rake task with arguments

Discussion in 'Ruby' started by Reacher, Feb 25, 2008.

  1. Reacher

    Reacher Guest

    I found an example (http://www.betweentherails.com/rake/) of passing
    arguments to a rake task in the new (0.8.n) version of rake. From this
    example, I created the following test:

    namespace :foo do
    desc 'lol'
    task :bar, :num do |t, args|
    puts "num = #{args.num}"
    end
    end

    I took a look at the task list:

    $ rake --tasks
    (in /path/to/my/dir)
    rake foo:bar[num] # lol

    All looks well ... until I try to run it:

    $ rake foo:bar[123]
    rake: No match

    Hmm .. let's try without the argument:

    $ rake foo:bar
    (in /path/to/my/dir)
    num =

    o_O
    Reacher, Feb 25, 2008
    #1
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  2. Reacher

    Reacher Guest

    On Feb 25, 2:39 pm, Reacher <> wrote:
    > I found an example (http://www.betweentherails.com/rake/) of passing
    > arguments to a rake task in the new (0.8.n) version of rake. From this
    > example, I created the following test:
    >
    > namespace :foo do
    >   desc 'lol'
    >   task :bar, :num do |t, args|
    >     puts "num = #{args.num}"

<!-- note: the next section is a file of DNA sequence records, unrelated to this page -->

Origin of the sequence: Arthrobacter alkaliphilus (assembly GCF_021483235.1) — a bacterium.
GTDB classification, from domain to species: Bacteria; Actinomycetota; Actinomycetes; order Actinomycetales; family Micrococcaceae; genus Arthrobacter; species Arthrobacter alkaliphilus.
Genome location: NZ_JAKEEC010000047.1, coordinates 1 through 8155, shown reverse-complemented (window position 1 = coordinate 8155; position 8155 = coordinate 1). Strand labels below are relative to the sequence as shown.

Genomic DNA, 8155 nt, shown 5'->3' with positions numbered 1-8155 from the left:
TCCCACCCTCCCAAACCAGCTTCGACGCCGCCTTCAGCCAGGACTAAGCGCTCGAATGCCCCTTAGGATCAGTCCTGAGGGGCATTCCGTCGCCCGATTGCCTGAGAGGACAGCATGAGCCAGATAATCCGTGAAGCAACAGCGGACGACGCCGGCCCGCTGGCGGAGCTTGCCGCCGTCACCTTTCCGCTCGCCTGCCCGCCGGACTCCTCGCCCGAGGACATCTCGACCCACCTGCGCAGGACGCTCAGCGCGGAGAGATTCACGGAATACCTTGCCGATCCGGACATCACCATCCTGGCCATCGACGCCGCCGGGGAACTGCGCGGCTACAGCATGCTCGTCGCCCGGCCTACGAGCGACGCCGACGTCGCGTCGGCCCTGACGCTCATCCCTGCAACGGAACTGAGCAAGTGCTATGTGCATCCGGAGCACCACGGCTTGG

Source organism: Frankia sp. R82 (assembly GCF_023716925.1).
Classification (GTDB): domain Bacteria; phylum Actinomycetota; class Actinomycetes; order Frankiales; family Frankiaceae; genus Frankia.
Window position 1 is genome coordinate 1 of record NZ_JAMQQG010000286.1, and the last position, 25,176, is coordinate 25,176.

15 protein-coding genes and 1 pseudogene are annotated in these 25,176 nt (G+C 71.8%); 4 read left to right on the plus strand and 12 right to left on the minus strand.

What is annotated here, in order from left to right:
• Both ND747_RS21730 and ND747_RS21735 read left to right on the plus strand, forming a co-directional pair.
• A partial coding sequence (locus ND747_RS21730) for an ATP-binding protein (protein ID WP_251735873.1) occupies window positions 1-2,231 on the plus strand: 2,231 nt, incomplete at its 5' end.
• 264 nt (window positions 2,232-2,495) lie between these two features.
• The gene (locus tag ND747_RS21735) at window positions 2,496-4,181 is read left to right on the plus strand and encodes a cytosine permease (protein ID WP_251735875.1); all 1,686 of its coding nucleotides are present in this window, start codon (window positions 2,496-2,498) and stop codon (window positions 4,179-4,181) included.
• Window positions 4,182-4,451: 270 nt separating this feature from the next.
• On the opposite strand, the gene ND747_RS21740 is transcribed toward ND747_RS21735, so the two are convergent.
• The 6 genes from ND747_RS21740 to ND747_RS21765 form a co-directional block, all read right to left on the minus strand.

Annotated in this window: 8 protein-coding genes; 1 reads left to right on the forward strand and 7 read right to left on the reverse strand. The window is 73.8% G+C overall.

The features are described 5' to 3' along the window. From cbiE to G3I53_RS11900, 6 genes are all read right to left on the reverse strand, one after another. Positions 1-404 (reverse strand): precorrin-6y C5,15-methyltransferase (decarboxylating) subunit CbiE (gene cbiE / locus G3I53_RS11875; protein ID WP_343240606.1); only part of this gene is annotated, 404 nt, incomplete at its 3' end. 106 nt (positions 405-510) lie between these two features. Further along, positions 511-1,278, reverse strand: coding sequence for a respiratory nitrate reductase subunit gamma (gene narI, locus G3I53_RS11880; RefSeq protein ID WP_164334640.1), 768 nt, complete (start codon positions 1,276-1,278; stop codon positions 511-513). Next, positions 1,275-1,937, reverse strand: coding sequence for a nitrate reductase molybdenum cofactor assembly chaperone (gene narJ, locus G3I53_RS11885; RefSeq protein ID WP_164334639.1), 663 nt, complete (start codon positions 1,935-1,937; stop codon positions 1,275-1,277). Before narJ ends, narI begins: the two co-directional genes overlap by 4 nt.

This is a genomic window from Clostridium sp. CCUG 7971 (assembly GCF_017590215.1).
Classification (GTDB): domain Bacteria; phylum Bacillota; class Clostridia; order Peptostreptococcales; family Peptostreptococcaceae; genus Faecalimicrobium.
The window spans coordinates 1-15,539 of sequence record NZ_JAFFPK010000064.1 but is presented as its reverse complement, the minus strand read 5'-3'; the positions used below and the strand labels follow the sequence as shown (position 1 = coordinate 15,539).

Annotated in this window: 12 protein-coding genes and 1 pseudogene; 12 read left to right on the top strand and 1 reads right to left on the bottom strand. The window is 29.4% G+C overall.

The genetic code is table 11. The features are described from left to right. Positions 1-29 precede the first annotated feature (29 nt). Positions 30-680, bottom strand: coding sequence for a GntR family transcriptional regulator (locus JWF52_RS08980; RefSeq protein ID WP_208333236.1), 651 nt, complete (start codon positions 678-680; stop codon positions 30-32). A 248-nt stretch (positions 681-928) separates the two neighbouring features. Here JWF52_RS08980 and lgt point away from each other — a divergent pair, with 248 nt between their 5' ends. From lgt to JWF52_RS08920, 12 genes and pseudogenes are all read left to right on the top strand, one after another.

>   end
    > end
    >
    > I took a look at the task list:
    >
    > $ rake --tasks
    > (in /path/to/my/dir)
    > rake foo:bar[num]  # lol
    >
    > All looks well ... until I try to run it:
    >
    > $ rake foo:bar[123]
    > rake: No match
    >
    > Hmm ..  let's try without the argument:
    >
    > $ rake foo:bar
    > (in /path/to/my/dir)
    > num =
    >
    > o_O


    I figured it out

    $ rake foo:bar\[123\]
    (in /path/to/my/dir)
    num = 123

    BTW, csh is evil
    Reacher, Feb 25, 2008
    #2
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  3. Reacher

    Jos Backus Guest

    On Tue, Feb 26, 2008 at 05:39:57AM +0900, Reacher wrote:
    > All looks well ... until I try to run it:
    >
    > $ rake foo:bar[123]
    > rake: No match


    Try this instead:

    $ rake 'foo:bar[123]'

    The shell is interpreting the []'s as globbing metacharacters. You have to
    quote them so the shell passes them to ruby as-is.

    --
    Jos Backus
    jos at catnook.com
    Jos Backus, Feb 25, 2008
    #3
  4. Jos Backus wrote:
    > On Tue, Feb 26, 2008 at 05:39:57AM +0900, Reacher wrote:
    >> All looks well ... until I try to run it:
    >>
    >> $ rake foo:bar[123]
    >> rake: No match

    >
    > Try this instead:
    >
    > $ rake 'foo:bar[123]'


    Yuck.

    FWIW, you can also embed arguments in the task name, which makes the
    command line cleaner. This is yucky in its own special way.

    $ cat rakefile
    foo_task_pat = /^foo(\w+)$/

    make_foo_dep_name =
    proc do |taskname|
    "foo/#{taskname[foo_task_pat, 1]}"
    end

    rule foo_task_pat => make_foo_dep_name do |t|
    puts "handling rule for #{t.name.inspect}"
    end

    directory "foo"

    file "foo/bar" => "foo" do
    system "touch foo/bar"
    end
    $ rm -rf foo
    $ rake foobar
    (in /home/vjoel/ruby/misc/rake/args)
    handling rule for "foobar"
    $ ls foo
    bar

    --